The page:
Your most favorite part of Christmas is selecting and decorating your Christmas tree; your second most favorite part of Christmas is getting rid of the Christmas tree and reclaiming general order in your house after the hubbub of the holiday season.
Now, of course, if your tree is made of plastic, getting rid of it is as easy as disassembling and placing it back in its box to be seen again next year. But if you’re a Christmas purist like we are, and know the only tree is a real tree, discarding that evergreen will require a little more effort.
You have a few general options, but the most important thing to do is:
Recycle your Christmas tree.
Kick it to the curb for pick-up.
Many northern Virginia communities have it set up so trash and recycling service providers will collect discarded trees during regular pickup for two weeks following Christmas. There are often requirements on size and what must be done to prepare a tree for collection, so it’s recommended that you contact a county or city official for guidance.
Take your tree to a drop off recycling center.
Most counties have free drop-off locations throughout the county. Usually, you may take up to two trees to a drop-off location at no charge.
Have your tree picked up by a Boy Scout.
Many nonprofit or volunteer organizations rally at the end of the Christmas season to pick up discarded trees. Some Boy Scout troops even offer pickup service for a small donation.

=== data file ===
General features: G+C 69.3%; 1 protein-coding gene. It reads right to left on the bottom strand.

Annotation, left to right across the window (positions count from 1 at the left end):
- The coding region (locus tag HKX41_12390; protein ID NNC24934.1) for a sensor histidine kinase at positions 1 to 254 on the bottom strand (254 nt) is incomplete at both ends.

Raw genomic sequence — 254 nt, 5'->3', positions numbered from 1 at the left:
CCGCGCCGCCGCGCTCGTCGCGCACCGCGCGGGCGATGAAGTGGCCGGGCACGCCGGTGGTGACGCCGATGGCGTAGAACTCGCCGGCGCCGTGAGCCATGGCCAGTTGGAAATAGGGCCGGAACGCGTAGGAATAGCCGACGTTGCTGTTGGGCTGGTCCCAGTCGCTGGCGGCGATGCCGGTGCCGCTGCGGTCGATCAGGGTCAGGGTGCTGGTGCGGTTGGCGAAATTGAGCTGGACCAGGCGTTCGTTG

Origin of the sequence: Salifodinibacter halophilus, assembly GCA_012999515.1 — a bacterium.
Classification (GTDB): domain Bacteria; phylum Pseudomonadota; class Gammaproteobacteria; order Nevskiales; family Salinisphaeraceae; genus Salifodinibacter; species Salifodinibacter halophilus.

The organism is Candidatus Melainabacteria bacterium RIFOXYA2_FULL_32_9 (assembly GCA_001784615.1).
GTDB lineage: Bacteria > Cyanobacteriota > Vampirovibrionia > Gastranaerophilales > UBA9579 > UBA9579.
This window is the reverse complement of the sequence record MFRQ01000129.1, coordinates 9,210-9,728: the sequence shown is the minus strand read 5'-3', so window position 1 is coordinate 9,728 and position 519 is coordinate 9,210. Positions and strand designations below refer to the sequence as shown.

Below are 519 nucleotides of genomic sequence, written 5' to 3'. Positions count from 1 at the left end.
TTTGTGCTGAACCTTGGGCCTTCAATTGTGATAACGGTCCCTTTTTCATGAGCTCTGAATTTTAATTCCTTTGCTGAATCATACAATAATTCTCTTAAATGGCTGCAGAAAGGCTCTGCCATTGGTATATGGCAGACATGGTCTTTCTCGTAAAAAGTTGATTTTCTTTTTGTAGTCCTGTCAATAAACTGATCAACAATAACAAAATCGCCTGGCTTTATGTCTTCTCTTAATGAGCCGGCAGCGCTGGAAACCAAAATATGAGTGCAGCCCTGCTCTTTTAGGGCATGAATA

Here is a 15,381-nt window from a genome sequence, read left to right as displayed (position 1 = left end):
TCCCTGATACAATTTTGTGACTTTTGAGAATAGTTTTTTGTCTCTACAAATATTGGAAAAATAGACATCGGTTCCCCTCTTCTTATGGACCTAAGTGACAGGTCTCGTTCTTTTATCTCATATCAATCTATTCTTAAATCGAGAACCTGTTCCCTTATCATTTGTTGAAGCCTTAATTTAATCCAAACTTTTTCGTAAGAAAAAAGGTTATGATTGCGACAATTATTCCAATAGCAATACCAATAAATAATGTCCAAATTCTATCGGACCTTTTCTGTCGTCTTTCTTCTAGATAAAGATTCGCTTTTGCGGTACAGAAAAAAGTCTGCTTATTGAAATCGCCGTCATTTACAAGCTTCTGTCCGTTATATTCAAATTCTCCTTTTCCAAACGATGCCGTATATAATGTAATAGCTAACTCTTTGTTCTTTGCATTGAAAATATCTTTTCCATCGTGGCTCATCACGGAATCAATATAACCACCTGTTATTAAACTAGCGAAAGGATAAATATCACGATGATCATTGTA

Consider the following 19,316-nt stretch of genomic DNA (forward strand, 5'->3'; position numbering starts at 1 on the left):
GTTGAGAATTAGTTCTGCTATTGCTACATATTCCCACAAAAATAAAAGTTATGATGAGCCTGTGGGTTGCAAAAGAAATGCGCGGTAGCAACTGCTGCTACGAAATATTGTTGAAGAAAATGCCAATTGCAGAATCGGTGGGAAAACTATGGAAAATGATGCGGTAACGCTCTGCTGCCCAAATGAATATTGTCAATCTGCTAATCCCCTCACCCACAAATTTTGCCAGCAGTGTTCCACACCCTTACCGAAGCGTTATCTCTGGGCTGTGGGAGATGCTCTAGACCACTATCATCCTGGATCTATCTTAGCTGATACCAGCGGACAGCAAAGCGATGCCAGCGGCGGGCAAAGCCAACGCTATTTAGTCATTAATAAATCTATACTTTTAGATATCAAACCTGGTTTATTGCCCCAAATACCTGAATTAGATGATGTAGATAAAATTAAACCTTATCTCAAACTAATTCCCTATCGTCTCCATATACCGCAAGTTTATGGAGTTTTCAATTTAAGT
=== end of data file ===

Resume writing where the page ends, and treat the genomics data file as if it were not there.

Cut your tree into yard waste.
Have a chainsaw handy? Cut the tree, and deposit it in your yard waste container.
Turn your tree into mulch.
A Christmas tree is entirely biodegradable (It is a tree, after all.), and its branches can be removed and chipped to then use as mulch in your garden. Contact JK Enterprise Landscape Supply to learn more about how to transform your once glowing and adorned tree into the pine mulch that helps fertilize your azaleas.
What are recycled Christmas trees used for?
Many more things than you might realize actually. Recycled Christmas trees can, as we’ve already discussed be turned into mulch for use in your garden, but also to line hiking trails, and for fish or bird feeders.
Next year, you might even consider getting a rooted (ball and burlap or containerized) tree, and you could recycle that Christmas tree in the best way possible: by planting it in your yard to admire and enjoy all year long. (It’s a good idea to pre-dig the hole in the late fall while the soil is still soft, then plant the tree into that hole immediately after Christmas.)
Oh and one last thing about Christmas trees:
Never burn your Christmas tree in a fireplace or wood stove.